Conflicts & War

Mediators demand greater urgency from Afghan gov’t, Taliban

Moscow, Mar 18 (efe-epa).- The Afghan government and the Taliban should reduce the level of violence in the country and begin talks in earnest on a political solution to a conflict that has raged for nearly two decades, Russia, the United States, China and Pakistan said following a peace conference here Thursday.

“We call on all parties to the conflict in Afghanistan to reduce the level of violence in the country and on the Taliban not to pursue a Spring offensive,” the four nations said in a joint statement.

“We urge participants in the intra-Afghan negotiations to engage immediately in discussions on fundamental issues to resolve the conflict, including the foundations of the future peaceful and stable Afghan state, the content of a political roadmap leading to an inclusive government, and the modalities of a permanent and comprehensive cease-fire,” the statement continued.

Russian President Vladimir Putin’s special envoy for Afghanistan, Zamir Kabulov, said that representatives of the Afghan government and the Taliban would remain in Moscow at least one more day for bilateral talks.

The intra-Afghan discussions began last September in Doha, based on the Feb. 29, 2020, agreement between the Taliban and Washington, but have produced little progress amid continuing strife in the country.

The parties have yet to reach consensus on anything beyond the ground rules and procedures for the conversations.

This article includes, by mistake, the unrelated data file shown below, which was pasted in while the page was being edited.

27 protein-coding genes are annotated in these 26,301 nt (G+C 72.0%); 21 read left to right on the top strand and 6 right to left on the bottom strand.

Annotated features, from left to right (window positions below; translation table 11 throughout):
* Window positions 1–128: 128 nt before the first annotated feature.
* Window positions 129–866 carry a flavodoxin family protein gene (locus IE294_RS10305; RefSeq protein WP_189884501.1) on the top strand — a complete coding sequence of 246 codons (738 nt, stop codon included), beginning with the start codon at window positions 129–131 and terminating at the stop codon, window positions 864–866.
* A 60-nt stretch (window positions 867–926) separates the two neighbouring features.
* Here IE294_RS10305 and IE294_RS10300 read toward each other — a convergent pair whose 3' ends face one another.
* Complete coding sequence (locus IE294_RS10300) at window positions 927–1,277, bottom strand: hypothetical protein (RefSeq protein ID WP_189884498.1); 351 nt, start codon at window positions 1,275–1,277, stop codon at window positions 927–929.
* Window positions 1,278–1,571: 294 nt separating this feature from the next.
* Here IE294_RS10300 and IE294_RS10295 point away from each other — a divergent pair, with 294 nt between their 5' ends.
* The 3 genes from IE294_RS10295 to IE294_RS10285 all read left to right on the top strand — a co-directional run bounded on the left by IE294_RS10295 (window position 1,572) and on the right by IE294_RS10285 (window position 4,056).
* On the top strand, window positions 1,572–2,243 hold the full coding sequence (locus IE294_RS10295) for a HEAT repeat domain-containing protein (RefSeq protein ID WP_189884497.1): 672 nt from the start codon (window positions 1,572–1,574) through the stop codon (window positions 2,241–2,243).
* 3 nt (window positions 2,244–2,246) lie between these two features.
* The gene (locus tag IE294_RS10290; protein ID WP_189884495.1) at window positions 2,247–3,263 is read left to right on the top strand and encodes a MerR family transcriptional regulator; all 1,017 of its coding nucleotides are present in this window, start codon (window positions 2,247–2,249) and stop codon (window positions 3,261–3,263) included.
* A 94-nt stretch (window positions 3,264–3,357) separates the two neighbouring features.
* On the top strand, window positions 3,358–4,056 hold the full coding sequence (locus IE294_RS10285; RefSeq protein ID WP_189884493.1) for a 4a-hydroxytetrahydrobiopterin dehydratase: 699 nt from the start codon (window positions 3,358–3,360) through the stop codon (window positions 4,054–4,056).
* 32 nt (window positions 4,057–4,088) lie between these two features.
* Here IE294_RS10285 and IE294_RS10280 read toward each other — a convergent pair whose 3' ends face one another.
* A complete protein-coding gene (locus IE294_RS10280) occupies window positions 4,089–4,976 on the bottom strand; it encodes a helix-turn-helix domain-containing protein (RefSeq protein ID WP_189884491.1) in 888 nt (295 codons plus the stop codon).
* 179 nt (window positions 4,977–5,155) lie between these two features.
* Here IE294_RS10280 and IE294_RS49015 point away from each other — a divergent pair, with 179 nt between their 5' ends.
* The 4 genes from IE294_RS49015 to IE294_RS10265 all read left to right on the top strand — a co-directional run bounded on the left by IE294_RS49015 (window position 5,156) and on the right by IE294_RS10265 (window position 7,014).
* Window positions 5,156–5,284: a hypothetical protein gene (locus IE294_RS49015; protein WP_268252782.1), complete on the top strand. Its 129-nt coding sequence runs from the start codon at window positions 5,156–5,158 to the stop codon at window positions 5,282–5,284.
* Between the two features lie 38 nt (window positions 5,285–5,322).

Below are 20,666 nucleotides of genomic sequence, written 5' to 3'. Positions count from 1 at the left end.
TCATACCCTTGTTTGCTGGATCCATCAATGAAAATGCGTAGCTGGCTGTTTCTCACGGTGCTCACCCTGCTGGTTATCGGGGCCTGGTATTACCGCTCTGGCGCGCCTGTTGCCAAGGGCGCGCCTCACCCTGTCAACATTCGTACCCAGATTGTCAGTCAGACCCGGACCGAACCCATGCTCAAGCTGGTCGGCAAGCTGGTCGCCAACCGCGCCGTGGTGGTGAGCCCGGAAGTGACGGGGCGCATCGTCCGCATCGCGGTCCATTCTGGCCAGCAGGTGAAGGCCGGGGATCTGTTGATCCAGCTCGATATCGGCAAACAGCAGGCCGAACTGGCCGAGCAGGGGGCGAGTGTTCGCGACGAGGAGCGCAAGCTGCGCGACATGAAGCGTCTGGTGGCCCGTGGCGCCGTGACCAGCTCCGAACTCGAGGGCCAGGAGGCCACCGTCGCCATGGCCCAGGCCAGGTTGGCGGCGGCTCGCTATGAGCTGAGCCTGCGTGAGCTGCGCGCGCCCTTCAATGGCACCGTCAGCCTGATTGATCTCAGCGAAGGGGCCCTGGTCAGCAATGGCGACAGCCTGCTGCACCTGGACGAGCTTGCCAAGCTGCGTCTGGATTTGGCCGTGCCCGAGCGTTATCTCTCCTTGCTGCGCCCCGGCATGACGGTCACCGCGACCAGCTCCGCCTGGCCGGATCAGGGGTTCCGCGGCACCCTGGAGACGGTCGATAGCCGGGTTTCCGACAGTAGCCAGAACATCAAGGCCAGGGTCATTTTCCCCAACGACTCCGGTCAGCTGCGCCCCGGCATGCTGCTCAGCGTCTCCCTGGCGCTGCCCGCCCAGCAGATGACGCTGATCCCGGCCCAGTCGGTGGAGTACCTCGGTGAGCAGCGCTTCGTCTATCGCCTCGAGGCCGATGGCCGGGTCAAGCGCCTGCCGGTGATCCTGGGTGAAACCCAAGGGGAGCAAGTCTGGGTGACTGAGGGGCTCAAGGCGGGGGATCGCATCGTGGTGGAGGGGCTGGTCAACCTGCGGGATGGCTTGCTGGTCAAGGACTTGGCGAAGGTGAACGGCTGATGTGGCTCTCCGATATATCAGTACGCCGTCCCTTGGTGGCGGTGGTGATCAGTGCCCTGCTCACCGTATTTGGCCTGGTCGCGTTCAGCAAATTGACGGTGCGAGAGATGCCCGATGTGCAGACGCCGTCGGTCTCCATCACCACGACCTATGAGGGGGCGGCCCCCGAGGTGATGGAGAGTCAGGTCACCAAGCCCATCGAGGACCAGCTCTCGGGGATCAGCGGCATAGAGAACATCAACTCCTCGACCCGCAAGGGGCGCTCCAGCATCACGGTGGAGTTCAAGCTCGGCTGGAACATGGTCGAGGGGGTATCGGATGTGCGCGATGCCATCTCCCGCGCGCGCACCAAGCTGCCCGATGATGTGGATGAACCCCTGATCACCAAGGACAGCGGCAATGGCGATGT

Both the government and the Taliban have demonstrated a willingness to continue talks, Kabulov said.

Abdullah Abdullah, chairman of Afghanistan’s High Council for National Reconciliation, wrote on Twitter after Thursday’s talks that the state negotiation team was ready to discuss any topic with the Taliban, subsequently telling reporters: “and the sooner, the better.”

Representing the Taliban in Moscow is the group’s co-founder and deputy leader, Mullah Abdul Ghani Baradar.

The February 2020 accord calls for US and NATO troops to withdraw from Afghanistan by May 1, but that deadline could slip in the absence of a political solution.

“Unfortunately, the process has not provided yet any positive results but we expect further progress down the line,” Russian Foreign Minister Sergei Lavrov said as he opened the conference.

He said Moscow was worried that the Islamic State and other radical groups were trying to use the situation in Afghanistan to strengthen their position in the region.

Lavrov also called on the US and the Taliban “to comply with their obligations” under the February 2020 agreement. EFE fss-aj/ssk/dr

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